COVID-19 (SARS-CoV-2) Testing
Tomorrow’s Health provides one of the most sensitive real-time PCR (RT-PCR) tests for SARS-CoV-2 currently available: able to detect down to 150 virus particles per milliliter (mL) of patient specimen.
This test is offered as an individual (single) or a pooled test. See below recommendations for when the single or pooled test should be ordered:
Individual SARS-CoV-2 test.
This is the most sensitive form of the test and should be ordered when:
- A patient has COVID-19 like symptoms
- There is high suspicion that an individual has COVID-19, even when they are not showing symptoms (e.g., close contact with a COVID-19 positive person)
Pooled SARS-CoV-2 test.
Tomorrow’s Health will be pooling three (3) specimens together in this form of the test. Thus, this test is less sensitive than the individual test and should only be ordered when/for:
- There is a low likelihood (chance) that the individual has COVID-19
- Screening of large numbers of individuals where the prevalence of COVID-19 infection is expected to be low (<5%) (e.g., regular screening of employees, students, etc.)
SARS-CoV-2 antibody (IgM and IgG) test.
- Tomorrow’s Health is performing a rapid, fingerstick test that detects both IgM and IgG in your blood.
- The presence of antibody may mean that you currently have COVID-19 or have had it in the past
A negative test does not completely rule out current or past COVID-19 infection, as antibodies do not appear early in disease (i.e., within the first two weeks) and decrease over time after infection (i.e., months to years later)
Why Choose the COVID-19 PCR Test Offered at Tomorrow’s Health over a COVID-19 Rapid Antigen Test?
Since the beginning of the COVID-19 pandemic, lab testing has been a very important tool in slowing down the spread of this terrible virus. However, it is important to know that there are big differences between the various lab tests that are available right now. The most common types of lab tests include the PCR (polymerase chain reaction) test and the rapid antigen test.
Though it is important to get a test result as quickly as possible, it is even more important to get an accurate result. The rapid antigen test can be turned around rapidly, but the PCR test has proven to be much more accurate. The below table compares the speed and accuracy of the PCR and antigen tests currently available.
|Covid-19 Test Type||Time to Result||Accuracy|
|Rapid Antigen||15-30 Minutes||Sensitivity: 60%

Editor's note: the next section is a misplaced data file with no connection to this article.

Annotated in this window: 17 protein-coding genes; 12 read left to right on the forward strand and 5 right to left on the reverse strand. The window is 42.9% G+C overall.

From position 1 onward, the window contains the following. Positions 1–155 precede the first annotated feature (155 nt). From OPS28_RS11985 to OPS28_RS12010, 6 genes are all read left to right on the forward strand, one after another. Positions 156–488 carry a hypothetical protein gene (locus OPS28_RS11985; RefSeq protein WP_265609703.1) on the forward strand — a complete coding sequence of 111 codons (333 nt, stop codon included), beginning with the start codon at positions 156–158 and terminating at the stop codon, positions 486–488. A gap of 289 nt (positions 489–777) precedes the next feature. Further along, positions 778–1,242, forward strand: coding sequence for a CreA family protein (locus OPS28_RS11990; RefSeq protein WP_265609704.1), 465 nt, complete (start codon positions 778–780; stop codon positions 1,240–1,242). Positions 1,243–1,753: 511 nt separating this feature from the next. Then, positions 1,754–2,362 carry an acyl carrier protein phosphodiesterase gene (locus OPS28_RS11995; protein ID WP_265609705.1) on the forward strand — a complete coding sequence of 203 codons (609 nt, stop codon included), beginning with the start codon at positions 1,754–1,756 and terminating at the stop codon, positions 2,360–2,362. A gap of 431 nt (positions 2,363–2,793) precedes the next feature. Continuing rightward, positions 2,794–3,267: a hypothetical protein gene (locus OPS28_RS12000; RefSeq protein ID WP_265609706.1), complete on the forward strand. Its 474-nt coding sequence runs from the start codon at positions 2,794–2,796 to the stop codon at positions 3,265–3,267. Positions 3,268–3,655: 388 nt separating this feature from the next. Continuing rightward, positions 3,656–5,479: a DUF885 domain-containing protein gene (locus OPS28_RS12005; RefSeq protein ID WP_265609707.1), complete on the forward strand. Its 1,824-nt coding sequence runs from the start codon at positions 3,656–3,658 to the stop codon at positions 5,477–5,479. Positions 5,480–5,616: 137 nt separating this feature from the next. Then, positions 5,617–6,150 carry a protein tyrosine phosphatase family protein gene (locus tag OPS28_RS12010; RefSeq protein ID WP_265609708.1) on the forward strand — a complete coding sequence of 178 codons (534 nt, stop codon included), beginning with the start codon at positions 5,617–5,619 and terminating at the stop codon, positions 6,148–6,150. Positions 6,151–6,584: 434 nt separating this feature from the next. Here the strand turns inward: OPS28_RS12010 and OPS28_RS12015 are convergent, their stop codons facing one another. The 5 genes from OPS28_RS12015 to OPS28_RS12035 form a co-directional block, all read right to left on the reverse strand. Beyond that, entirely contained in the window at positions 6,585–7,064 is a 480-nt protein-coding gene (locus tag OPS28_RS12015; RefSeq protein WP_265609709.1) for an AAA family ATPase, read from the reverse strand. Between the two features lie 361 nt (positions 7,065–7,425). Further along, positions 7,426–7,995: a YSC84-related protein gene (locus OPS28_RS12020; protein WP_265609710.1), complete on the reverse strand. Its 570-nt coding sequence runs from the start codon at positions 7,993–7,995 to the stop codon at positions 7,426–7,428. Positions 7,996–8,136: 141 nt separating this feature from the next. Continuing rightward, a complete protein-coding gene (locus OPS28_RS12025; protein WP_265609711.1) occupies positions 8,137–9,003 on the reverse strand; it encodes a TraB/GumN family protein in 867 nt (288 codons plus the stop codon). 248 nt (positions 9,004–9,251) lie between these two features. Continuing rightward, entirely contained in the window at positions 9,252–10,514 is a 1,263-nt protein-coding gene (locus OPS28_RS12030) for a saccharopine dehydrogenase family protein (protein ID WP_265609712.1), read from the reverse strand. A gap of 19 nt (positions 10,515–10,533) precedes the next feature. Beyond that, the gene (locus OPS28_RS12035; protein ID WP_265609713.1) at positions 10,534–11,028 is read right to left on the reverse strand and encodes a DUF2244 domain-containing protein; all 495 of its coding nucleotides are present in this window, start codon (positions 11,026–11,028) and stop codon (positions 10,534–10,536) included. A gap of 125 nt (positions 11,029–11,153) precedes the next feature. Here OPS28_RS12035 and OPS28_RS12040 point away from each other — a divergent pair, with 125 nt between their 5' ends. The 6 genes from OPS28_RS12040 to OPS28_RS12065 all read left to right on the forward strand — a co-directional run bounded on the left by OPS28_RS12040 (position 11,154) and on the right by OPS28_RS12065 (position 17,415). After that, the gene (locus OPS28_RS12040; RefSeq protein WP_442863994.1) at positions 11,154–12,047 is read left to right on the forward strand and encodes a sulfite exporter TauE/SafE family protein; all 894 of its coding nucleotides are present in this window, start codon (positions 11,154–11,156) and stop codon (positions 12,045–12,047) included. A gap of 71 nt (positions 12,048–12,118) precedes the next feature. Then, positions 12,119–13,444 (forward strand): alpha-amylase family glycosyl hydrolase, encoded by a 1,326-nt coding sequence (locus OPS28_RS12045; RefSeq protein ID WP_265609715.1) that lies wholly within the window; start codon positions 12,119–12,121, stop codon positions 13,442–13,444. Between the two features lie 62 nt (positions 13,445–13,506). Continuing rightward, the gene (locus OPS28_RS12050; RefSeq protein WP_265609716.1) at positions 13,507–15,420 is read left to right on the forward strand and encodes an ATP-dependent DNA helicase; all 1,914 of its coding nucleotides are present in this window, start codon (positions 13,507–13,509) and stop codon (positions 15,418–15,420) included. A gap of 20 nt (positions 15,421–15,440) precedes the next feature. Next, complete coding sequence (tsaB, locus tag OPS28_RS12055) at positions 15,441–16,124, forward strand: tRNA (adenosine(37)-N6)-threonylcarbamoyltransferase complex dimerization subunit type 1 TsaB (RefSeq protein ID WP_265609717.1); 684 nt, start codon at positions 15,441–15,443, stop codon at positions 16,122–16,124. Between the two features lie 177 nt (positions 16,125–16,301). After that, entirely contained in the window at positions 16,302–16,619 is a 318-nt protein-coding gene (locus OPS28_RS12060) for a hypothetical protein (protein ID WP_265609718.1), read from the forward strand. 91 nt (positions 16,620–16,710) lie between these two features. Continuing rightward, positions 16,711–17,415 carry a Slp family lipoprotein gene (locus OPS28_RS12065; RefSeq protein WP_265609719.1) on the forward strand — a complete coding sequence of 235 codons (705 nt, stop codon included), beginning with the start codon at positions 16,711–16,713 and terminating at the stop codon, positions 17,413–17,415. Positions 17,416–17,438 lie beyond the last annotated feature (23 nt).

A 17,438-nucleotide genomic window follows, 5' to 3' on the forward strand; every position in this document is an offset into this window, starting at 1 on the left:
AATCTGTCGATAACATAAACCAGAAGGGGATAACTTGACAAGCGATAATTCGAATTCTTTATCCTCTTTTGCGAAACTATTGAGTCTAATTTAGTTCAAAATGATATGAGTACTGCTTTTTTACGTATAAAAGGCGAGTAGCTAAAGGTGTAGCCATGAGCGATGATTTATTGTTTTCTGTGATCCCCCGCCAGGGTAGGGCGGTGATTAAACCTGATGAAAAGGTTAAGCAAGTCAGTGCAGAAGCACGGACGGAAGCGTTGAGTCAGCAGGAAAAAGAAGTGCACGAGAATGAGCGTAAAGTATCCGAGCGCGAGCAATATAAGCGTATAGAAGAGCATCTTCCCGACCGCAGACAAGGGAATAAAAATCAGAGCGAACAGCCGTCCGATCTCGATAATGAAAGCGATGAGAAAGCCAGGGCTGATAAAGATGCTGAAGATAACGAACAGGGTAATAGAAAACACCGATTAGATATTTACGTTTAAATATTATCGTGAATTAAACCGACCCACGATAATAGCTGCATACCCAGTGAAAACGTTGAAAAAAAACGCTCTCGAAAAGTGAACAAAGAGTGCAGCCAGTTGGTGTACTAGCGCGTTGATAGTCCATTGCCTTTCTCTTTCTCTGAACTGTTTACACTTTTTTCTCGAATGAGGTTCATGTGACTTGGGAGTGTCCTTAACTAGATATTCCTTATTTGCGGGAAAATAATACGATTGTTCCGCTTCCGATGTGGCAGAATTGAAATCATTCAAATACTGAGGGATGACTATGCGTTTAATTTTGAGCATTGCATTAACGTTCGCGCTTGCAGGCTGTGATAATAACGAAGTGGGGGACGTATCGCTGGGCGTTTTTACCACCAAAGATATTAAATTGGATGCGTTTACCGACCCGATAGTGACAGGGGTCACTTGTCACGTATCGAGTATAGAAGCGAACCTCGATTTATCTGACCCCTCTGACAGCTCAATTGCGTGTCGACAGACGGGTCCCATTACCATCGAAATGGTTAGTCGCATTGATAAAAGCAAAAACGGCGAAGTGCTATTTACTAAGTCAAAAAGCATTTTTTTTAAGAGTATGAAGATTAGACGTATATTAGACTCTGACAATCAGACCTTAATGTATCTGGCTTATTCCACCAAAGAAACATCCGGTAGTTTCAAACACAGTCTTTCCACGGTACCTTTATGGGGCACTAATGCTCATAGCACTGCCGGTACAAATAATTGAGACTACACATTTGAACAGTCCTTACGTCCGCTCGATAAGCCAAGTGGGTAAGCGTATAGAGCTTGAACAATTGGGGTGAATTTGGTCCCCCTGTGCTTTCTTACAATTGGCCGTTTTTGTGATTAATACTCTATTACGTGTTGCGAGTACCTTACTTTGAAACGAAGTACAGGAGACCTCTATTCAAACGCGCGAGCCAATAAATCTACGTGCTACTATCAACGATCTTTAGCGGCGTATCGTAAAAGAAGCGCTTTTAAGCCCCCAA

*Overall Accuracy: ~80%
|PCR||1-7 days||Sensitivity: >90%
Overall Accuracy: ~95%
|PCR at Tomorrow’s Health||0-1 day (same day or next day)||Sensitivity: >90%
Overall Accuracy: ~95%
A: Tomorrow’s Health provides one of the most sensitive, real-time PCR (RT-PCR) tests for COVID-19 currently available, with the capability to detect as low as 150 virus particles per milliliter (mL) of patient specimen.
A: The PCR test must be performed by trained technicians in a molecular testing laboratory using sophisticated procedures and equipment. Because we perform the PCR testing in-house at Tomorrow’s Health, we can give results relatively quickly. Most other COVID-19 testing locations in the Tri-Cities area send the specimens out to another location for testing.
A: The PCR test is considered the gold standard for COVID-19 (and many other infectious disease) testing. The PCR test is almost always the type of test required for surgical or other medical procedures, being cleared to go back to work or school, traveling, or attending sporting or other events.
A: Sensitivity is the ability of a test to detect the virus when it is actually there. When a test has lower sensitivity, it means there will be more “false negatives”, instances where the virus was really there, but the test did not detect it. Specificity is the ability of a test to give a negative result when the virus is NOT there. When a test has lower specificity, it means there will be more “false positives”, instances where the virus is NOT really there, but the test is positive for the virus.
A: Rapid antigen tests look for the proteins found in the virus. Because these proteins are constantly changing, creating new “variants” of the virus, the rapid antigen tests become less able to detect these changed proteins. PCR tests look for pieces of RNA (ribonucleic acid, the virus’s genetic material) in the virus that don’t change very much, even in these “variants”.e a negative result when the virus is NOT there. When a test has lower specificity, it means there will be more “false positives”, instances where the virus is NOT really there, but the test is positive for the virus.